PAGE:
Then, about lunchtime, I checked my email again. In it was a snotty note from the person I very nicely corrected and a confused note from a Minion who read something wrong.

Reading comprehension: The Lost Art Of The Covenant.

I've long believed--since before I ever met the first Nobel Laureate I ever met--that truly brilliant people ought to be given minders. There should be somebody following every Genius Grant recipient around, making sure they don't leave their car keys in the freezer or put their shoes on the wrong feet. If you've won a prize for anything intellectual, you would automatically be issued some nice, boring, sensible person who'd tell you not to wear those shoes with that pair of pants and who'd make sure you didn't leave your head in the taxi.

My Sainted Father is one of those folks who'd misplace limbs if they weren't glued on. My Beloved Mother has spent the last fifty years making sure he doesn't wander out under a bus or absentmindedly mail his own liver to Abyssinia. She deserves a medal.

I deserve, after limiting my snark to the words "You're welcome, Doofus" more than once, a drink.

Please, smart people. Get it together. Or at least present a semblance of togetherness when you're around me.

Tuesday, August 02, 2011

Nothin' like blood up to your elbows.

The neuro CCU didn't have any patients, so I took myself down to the surgical CCU to be a general dogsbody and bottle-washer. And got my ass run off for three days straight.

It wasn't so much the lack of staffing as it was the acuity of the patients. And it wasn't so much the acuity of the patients as it was the cluelessness of the residents. And it wasn't so much the cluelessness of the residents as it was that every single damn thing that could go wrong, *did*, usually all at the same time, which was of course right around lunch.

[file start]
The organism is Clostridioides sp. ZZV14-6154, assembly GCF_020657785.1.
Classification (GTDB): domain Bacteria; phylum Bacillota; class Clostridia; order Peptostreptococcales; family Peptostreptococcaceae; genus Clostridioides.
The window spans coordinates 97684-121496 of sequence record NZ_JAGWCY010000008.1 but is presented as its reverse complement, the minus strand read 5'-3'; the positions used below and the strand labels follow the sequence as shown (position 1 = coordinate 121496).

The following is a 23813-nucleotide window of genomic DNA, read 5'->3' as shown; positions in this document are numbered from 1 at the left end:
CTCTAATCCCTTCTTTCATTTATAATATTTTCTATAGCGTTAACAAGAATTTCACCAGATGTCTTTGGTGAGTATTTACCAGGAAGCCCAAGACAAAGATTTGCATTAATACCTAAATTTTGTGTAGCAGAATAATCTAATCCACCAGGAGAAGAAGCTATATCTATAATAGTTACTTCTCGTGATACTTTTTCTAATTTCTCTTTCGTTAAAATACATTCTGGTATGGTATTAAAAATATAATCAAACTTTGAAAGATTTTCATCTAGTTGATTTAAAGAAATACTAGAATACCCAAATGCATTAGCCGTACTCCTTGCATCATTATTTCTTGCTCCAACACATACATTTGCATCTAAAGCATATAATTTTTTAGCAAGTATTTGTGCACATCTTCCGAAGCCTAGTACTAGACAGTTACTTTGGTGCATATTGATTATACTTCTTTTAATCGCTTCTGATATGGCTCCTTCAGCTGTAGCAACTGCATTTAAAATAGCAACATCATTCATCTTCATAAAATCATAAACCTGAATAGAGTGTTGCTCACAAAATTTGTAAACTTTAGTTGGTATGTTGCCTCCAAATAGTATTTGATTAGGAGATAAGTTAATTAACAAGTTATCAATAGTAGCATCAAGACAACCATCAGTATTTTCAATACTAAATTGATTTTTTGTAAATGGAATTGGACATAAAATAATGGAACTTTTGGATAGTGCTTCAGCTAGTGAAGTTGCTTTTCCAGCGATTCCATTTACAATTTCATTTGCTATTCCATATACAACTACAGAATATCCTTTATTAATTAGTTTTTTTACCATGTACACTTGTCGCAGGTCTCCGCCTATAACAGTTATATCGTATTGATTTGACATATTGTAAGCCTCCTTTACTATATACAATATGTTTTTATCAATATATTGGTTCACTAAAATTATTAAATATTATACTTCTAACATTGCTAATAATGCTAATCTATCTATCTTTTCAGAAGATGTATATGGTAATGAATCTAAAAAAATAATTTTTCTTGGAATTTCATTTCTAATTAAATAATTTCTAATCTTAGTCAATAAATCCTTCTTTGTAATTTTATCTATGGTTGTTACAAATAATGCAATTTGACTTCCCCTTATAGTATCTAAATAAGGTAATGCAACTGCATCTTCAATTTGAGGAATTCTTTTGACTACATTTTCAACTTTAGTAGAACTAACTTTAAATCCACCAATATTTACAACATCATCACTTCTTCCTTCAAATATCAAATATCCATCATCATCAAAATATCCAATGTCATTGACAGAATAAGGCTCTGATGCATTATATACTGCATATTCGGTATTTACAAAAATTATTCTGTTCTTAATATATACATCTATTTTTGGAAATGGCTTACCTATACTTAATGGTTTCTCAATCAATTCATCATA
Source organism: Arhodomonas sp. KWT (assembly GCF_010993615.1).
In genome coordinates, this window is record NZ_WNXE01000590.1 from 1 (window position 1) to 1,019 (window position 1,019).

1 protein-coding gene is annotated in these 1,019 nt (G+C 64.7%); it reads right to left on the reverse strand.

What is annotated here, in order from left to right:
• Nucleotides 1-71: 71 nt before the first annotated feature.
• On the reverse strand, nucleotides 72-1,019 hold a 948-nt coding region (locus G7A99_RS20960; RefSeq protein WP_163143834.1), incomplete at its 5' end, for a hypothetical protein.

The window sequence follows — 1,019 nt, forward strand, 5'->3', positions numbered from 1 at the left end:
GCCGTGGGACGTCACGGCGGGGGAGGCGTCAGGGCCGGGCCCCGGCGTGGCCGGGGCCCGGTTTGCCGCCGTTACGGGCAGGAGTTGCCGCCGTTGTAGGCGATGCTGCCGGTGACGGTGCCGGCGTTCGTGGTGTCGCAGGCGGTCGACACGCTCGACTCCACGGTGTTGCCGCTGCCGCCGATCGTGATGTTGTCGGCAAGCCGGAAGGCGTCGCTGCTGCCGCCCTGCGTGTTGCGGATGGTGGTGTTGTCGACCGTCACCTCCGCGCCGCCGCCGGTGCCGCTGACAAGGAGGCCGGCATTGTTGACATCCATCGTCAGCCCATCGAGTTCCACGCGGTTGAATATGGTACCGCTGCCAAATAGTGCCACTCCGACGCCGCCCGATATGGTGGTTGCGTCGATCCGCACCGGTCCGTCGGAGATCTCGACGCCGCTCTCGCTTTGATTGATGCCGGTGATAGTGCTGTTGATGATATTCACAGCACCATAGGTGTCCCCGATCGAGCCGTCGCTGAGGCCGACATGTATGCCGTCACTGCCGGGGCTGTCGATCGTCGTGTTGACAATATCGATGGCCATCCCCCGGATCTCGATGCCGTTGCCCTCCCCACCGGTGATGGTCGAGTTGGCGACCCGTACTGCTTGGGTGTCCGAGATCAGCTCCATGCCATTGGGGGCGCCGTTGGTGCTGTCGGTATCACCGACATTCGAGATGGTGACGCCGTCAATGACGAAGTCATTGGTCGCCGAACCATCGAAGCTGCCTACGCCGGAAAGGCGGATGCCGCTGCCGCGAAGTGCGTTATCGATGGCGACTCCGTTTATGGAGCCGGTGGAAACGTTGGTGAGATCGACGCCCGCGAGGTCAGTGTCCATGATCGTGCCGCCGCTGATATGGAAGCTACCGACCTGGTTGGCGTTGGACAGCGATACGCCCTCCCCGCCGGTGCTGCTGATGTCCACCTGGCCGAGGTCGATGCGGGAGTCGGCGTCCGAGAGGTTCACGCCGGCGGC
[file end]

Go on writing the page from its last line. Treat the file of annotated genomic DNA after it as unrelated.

Elizabeth called me into one of her rooms to ask if the leaking from around a JP drain was normal. Yeah, sometimes it is. . .but that drain site was leaking a little more than I would strictly consider okay. So, as Deidre packed Surgi-Cel around the area, trying to stanch the worst of the leaking, and Elizabeth called the resident, I tried to figure out where the blood was coming from. No go. There were enough holes in the poor patient to make any of them a contender, and no obvious source of blood.

Which means that the blood was coming from *inside* the patient, not from the hole the drain came out of. This is always bad, because it means that you have to re-open the surgical site and see what the heck is going on.

In came the resident. He looked at the drain site and said, "Walp, looks like the bleeding's stopped for now." I looked at him from across the bed and said, "On the outside, maybe."

And just then the patient turned his head and coughed out a fountain of bright red arterial blood from his trache.

Which is how I got blood up to my elbows. The patient is fine, by the way: a quick re-exploration of the area showed a small artery hadn't been properly dealt with during the surgery and had reopened--nothing that a few stitches, or something, and about six units of blood couldn't fix. When I saw him the next day he was relatively pink-cheeked and cheery.

What I've not mentioned until now is that, as all of that was going on in the room (and you know how it is, with Get me a suture kit please and Can somebody please call the fellow and Hold this there and tape that here), there was a person just next door whose head suddenly blew up like a beach ball for no apparent reason, and a person down the hall whose MAP (mean arterial pressure, a measure of how well you're perfusing) dropped into the 20's (bad), and another person who leapt out of bed over the bedrails despite having a dense right hemiparesis, and the fire alarm went off.

Just then the helicopter crew showed up, bagging a person who'd fallen off of something tall and hit his head and been transferred to us.

Run that tape back and play it over and over for two more shifts. This is why I took a five-hour nap today and will order a pizza tonight.